Jesus came to give us that life which we didn't have (which we lost in Adam) when we were born into the world, but in order for us to recieve that life we have to be fully forgiven of all sins for God's life (spirit) cannot be dwelled in a sinner. So Jesus brought forgiveness to the entire world (through His death on the cross) making us ready to receive life (through His resurrection) [This is the experience Jesus explained to Nicodemus that unless you are born of water (natural birth) and spirit (born again OF God), you cannot inherit the kingdom]. However, receiving the life is a choice - you can either accept it (by faith) or reject it and hell is a place or a state of remaining spiritually dead, for those who reject life by their free will.
"For if, while we were God’s enemies, we were reconciled to him (forgivenss) through the death of his Son , how much more, having been reconciled (forgiveness being a prerequisite), shall we be saved through his life (salvation)! - Romans 5:10
So, I believe in universal forgiveness, not in universal salvation. There is a huge difference.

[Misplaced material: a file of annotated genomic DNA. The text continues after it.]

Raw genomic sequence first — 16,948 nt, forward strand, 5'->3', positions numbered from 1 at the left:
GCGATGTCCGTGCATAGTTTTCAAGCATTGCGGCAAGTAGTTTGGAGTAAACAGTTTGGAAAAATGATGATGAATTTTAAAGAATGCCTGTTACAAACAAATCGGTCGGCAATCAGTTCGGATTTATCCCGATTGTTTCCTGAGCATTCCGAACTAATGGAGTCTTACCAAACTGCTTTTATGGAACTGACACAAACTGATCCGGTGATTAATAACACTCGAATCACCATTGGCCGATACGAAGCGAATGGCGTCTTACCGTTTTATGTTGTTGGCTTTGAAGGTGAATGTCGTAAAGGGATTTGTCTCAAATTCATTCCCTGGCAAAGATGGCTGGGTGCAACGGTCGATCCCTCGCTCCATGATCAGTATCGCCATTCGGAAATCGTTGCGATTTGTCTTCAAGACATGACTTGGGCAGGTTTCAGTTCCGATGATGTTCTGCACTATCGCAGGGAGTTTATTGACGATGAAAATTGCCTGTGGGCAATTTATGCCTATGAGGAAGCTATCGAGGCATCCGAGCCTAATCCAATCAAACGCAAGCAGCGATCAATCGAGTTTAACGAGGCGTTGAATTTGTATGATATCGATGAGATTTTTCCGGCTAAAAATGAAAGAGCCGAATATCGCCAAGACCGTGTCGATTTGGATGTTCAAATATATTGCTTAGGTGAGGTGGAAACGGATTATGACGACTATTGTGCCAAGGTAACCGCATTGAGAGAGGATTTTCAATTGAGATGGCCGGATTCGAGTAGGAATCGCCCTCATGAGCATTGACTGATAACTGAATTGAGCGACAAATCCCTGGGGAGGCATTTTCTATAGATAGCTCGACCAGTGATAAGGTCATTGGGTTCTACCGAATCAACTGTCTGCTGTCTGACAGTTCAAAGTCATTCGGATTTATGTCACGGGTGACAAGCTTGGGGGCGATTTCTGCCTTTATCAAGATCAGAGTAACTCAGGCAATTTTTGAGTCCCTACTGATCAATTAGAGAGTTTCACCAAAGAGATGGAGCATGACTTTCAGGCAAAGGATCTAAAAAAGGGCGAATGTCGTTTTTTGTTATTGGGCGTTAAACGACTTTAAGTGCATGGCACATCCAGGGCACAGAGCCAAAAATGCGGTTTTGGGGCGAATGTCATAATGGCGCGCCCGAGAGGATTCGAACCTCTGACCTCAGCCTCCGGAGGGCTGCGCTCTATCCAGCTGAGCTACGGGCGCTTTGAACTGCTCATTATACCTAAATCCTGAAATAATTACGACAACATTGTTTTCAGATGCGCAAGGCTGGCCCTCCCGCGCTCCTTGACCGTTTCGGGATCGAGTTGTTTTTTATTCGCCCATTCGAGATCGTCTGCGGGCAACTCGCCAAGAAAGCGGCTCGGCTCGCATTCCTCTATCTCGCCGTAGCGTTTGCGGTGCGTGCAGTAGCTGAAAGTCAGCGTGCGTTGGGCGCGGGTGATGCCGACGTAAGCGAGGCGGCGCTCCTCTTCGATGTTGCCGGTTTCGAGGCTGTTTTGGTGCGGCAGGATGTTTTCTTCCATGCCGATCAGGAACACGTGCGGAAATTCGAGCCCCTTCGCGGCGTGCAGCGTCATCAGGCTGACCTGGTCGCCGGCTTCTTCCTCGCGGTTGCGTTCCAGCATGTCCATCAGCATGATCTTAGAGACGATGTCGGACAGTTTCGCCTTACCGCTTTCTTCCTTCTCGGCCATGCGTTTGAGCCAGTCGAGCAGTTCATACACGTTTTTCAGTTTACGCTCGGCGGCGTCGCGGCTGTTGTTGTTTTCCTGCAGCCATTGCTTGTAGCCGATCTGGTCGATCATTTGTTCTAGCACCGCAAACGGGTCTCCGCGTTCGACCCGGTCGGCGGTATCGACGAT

8. Believing in a loving God and believing that hell do exist is NOT paradoxical, and God is NOT sending anyone to hell.
Universalists think believing in hell and believing in a loving God are somehow paradoxical so they attempt to build a case against hell. It is a noble desire and I understand where they are coming from but the fact is God is not sending anyone to hell, people choose hell (death) by their will. When they reject Life offered by Christ, they remain dead. Remaining eternally dead is nothing but hell.
9. God is Love, but He is also just.
God punishing sin on the body of Christ is something we shouldn't take lightly as it was an act of justice and because of His immeasurable love for us, He chose His own Son to receive the wages of sin (death). But He raised Jesus from dead and is offering us the same resurrection life so that we may be raised with Him from our state of spiritual death.
Those who reject this resurrection life, simply remain dead.
10. It's all Grace, but faith matters.
There are numerous passages in the Scripture where it shows that we receive Jesus (resurrection life) by faith and faith is never compelled upon on anyone.